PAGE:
The carrier 3 may be fabricated, inexpensively, out of sheet metal. Sheet metal is used to allow for easy and low cost customization of the front of the carrier 3 to any I/O coming off the PC adapter card. Of course, other material could be used to fabricate the carrier. Only the front bracket portion of the carrier 3 would need to be customized for a specific PC card. The remainder of the carrier would be the same for all cards.
On the carrier 3 are arranged three pins 10, 11, 12 of different diameter and lengths, press fitted perpendicular to the carrier 3. Each of these pins follow a particular path on the cam plate 14 when the carrier 3 is inserted.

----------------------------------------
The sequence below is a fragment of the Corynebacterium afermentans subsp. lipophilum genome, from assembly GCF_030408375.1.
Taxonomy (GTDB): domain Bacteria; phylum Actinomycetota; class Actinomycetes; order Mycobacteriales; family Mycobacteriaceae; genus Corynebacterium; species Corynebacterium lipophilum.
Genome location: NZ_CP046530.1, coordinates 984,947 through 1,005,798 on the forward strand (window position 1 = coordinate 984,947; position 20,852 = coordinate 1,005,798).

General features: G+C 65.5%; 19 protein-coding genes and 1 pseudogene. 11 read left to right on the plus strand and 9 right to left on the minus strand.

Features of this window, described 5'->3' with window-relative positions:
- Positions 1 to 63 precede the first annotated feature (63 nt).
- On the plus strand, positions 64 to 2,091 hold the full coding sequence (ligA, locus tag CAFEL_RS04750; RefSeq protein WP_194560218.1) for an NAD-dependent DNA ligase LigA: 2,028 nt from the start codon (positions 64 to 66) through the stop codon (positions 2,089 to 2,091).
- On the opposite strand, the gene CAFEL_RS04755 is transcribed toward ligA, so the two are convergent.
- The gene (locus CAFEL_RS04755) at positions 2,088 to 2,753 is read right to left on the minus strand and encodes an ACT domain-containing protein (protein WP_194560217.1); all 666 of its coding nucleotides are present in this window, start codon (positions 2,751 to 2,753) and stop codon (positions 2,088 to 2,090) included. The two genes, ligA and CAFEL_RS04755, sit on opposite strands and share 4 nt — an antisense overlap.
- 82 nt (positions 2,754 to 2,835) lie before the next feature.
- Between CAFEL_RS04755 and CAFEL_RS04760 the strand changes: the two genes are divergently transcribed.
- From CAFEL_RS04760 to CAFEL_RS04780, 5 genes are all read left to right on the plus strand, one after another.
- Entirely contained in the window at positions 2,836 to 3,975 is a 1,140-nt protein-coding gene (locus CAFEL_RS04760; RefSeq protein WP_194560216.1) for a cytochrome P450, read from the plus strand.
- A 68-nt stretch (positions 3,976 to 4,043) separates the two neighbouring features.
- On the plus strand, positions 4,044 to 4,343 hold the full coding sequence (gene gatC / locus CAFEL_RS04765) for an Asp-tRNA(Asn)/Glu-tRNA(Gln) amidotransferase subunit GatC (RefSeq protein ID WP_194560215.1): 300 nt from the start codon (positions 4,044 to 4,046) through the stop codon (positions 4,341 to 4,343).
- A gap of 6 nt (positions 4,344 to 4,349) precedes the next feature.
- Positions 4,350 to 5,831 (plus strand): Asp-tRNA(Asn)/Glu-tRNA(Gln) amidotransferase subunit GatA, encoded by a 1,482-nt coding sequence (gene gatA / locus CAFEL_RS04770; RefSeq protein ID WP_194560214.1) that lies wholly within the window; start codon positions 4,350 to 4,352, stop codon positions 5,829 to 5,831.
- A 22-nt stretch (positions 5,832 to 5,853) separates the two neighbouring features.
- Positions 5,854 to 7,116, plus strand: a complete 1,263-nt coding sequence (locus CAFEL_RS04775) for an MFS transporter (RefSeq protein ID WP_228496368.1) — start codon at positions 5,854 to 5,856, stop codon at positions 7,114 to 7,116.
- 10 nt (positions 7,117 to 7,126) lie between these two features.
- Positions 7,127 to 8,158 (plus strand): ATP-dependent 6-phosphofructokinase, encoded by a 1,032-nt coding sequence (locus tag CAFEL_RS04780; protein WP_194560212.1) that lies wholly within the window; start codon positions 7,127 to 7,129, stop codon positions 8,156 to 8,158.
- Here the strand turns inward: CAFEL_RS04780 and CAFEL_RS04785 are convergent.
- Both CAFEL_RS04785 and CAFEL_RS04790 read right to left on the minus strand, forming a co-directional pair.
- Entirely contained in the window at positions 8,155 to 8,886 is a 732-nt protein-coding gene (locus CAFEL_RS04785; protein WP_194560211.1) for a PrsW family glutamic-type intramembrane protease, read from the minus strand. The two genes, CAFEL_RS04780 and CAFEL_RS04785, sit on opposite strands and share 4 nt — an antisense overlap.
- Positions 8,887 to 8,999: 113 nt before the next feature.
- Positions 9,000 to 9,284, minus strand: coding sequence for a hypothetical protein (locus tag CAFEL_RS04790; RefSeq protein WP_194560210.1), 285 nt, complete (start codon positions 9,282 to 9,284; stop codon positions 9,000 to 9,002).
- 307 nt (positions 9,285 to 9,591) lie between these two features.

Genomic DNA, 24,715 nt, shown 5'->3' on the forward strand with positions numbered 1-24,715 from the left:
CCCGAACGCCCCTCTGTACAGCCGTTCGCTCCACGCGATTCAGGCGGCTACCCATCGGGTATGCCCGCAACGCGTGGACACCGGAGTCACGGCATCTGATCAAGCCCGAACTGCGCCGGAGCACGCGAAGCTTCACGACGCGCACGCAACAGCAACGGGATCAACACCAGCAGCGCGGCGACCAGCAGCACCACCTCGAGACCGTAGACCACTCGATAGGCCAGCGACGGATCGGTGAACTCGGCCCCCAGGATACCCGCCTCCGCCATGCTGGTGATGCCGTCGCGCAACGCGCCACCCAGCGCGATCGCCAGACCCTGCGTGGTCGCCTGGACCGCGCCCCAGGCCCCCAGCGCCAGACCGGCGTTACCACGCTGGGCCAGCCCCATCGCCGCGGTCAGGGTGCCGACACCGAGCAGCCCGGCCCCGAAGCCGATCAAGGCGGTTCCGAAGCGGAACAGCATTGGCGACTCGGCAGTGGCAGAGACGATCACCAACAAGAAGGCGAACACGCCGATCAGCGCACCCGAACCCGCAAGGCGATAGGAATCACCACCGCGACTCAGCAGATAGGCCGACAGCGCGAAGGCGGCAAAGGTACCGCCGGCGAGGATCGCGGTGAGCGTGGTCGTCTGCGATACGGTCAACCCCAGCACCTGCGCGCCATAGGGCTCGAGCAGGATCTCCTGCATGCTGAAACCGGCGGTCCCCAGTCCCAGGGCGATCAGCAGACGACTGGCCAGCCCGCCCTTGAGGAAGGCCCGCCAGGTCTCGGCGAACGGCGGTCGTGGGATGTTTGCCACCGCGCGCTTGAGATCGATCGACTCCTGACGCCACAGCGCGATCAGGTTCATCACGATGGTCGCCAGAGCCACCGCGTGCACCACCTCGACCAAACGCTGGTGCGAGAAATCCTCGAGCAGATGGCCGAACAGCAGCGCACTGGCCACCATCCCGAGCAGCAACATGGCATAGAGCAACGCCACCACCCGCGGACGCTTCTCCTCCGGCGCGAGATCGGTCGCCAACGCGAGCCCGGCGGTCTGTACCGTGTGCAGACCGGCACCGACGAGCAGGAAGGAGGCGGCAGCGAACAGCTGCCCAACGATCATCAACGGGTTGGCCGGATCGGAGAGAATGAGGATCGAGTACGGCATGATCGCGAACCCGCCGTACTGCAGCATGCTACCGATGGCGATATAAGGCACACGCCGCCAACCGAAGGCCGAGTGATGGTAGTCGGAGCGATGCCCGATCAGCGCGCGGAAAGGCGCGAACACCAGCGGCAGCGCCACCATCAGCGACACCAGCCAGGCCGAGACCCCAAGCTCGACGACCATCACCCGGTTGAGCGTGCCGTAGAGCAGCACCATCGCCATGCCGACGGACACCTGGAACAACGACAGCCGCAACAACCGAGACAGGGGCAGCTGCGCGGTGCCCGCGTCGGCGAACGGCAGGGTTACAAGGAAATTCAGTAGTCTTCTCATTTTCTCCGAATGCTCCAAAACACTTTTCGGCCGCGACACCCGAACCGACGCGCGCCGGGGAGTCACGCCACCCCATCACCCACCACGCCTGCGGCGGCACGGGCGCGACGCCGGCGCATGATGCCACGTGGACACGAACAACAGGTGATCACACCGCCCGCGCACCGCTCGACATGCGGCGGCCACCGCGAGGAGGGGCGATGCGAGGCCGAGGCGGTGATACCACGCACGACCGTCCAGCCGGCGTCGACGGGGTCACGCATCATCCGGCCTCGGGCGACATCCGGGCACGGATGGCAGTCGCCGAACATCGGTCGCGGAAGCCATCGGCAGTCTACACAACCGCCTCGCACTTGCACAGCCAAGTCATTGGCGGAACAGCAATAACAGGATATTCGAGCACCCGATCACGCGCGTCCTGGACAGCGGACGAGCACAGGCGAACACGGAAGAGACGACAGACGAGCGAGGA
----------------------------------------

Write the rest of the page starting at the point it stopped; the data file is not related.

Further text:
In one embodiment of the present invention, a guide mechanism 32 formed by two cam plates 14 are required for each adapter card 2. These cam plates 14 are attached to the stationary shafts 20 in the apparatus and do not move. Each of the single cam plates 14 has a recessed guide path 28 for guiding the pins 10, 11, 12 which have different diameters and lengths. The guide path has slots 10', 11', 12' which are arranged with different sizes and depths. The guide path has a guiding portion and a stop portion wherein the stop portion is vertically displaced from the guiding portion. The slots 10', 11', 12' correspond to the diameters and lengths of the three pins 10, 11, 12 on the carrier 3. Preferably the slots 10', 11', 12' are symmetrically arranged about a vertical midplane of the part which means the slots on the right side of the part are identical to those on the left side of the part.